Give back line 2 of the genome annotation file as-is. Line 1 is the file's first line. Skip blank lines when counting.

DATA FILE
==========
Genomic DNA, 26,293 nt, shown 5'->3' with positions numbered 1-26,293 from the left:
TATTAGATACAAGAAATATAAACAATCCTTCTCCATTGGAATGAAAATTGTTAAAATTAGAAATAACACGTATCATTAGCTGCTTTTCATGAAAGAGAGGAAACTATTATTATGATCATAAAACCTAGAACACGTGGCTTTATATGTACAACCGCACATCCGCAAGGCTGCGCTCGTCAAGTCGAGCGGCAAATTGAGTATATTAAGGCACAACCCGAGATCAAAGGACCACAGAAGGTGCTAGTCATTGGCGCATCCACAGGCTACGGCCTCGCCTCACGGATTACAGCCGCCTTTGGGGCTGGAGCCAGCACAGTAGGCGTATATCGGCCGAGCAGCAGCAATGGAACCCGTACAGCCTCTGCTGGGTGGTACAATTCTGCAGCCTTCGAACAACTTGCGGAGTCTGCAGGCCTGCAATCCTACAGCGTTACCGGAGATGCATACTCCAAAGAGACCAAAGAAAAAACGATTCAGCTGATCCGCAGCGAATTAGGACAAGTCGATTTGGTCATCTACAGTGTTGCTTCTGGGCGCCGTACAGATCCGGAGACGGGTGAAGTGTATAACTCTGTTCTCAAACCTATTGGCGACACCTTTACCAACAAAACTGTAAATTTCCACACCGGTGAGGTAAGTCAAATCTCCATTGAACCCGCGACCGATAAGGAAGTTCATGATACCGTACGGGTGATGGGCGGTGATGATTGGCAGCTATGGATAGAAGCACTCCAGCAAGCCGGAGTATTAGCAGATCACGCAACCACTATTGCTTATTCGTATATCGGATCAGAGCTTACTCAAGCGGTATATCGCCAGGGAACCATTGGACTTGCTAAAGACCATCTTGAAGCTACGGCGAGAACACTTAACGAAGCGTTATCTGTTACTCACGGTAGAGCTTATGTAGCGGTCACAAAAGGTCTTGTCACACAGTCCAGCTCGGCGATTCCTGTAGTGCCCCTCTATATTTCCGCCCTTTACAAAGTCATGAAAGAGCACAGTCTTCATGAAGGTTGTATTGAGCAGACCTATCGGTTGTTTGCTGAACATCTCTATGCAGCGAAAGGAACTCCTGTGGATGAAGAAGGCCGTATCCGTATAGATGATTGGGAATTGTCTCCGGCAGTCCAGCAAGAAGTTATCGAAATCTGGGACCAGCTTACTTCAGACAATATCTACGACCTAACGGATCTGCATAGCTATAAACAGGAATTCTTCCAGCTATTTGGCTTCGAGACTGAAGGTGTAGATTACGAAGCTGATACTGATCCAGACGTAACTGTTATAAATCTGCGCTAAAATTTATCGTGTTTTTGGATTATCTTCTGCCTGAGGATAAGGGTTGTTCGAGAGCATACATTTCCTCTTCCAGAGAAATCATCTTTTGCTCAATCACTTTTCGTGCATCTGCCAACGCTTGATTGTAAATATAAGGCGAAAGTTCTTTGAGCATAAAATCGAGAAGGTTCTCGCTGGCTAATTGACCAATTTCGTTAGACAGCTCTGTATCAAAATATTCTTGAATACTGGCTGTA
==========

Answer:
TATTAGATACAAGAAATATAAACAATCCTTCTCCATTGGAATGAAAATTGTTAAAATTAGAAATAACACGTATCATTAGCTGCTTTTCATGAAAGAGAGGAAACTATTATTATGATCATAAAACCTAGAACACGTGGCTTTATATGTACAACCGCACATCCGCAAGGCTGCGCTCGTCAAGTCGAGCGGCAAATTGAGTATATTAAGGCACAACCCGAGATCAAAGGACCACAGAAGGTGCTAGTCATTGGCGCATCCACAGGCTACGGCCTCGCCTCACGGATTACAGCCGCCTTTGGGGCTGGAGCCAGCACAGTAGGCGTATATCGGCCGAGCAGCAGCAATGGAACCCGTACAGCCTCTGCTGGGTGGTACAATTCTGCAGCCTTCGAACAACTTGCGGAGTCTGCAGGCCTGCAATCCTACAGCGTTACCGGAGATGCATACTCCAAAGAGACCAAAGAAAAAACGATTCAGCTGATCCGCAGCGAATTAGGACAAGTCGATTTGGTCATCTACAGTGTTGCTTCTGGGCGCCGTACAGATCCGGAGACGGGTGAAGTGTATAACTCTGTTCTCAAACCTATTGGCGACACCTTTACCAACAAAACTGTAAATTTCCACACCGGTGAGGTAAGTCAAATCTCCATTGAACCCGCGACCGATAAGGAAGTTCATGATACCGTACGGGTGATGGGCGGTGATGATTGGCAGCTATGGATAGAAGCACTCCAGCAAGCCGGAGTATTAGCAGATCACGCAACCACTATTGCTTATTCGTATATCGGATCAGAGCTTACTCAAGCGGTATATCGCCAGGGAACCATTGGACTTGCTAAAGACCATCTTGAAGCTACGGCGAGAACACTTAACGAAGCGTTATCTGTTACTCACGGTAGAGCTTATGTAGCGGTCACAAAAGGTCTTGTCACACAGTCCAGCTCGGCGATTCCTGTAGTGCCCCTCTATATTTCCGCCCTTTACAAAGTCATGAAAGAGCACAGTCTTCATGAAGGTTGTATTGAGCAGACCTATCGGTTGTTTGCTGAACATCTCTATGCAGCGAAAGGAACTCCTGTGGATGAAGAAGGCCGTATCCGTATAGATGATTGGGAATTGTCTCCGGCAGTCCAGCAAGAAGTTATCGAAATCTGGGACCAGCTTACTTCAGACAATATCTACGACCTAACGGATCTGCATAGCTATAAACAGGAATTCTTCCAGCTATTTGGCTTCGAGACTGAAGGTGTAGATTACGAAGCTGATACTGATCCAGACGTAACTGTTATAAATCTGCGCTAAAATTTATCGTGTTTTTGGATTATCTTCTGCCTGAGGATAAGGGTTGTTCGAGAGCATACATTTCCTCTTCCAGAGAAATCATCTTTTGCTCAATCACTTTTCGTGCATCTGCCAACGCTTGATTGTAAATATAAGGCGAAAGTTCTTTGAGCATAAAATCGAGAAGGTTCTCGCTGGCTAATTGACCAATTTCGTTAGACAGCTCTGTATCAAAATATTCTTGAATACTGGCTGTA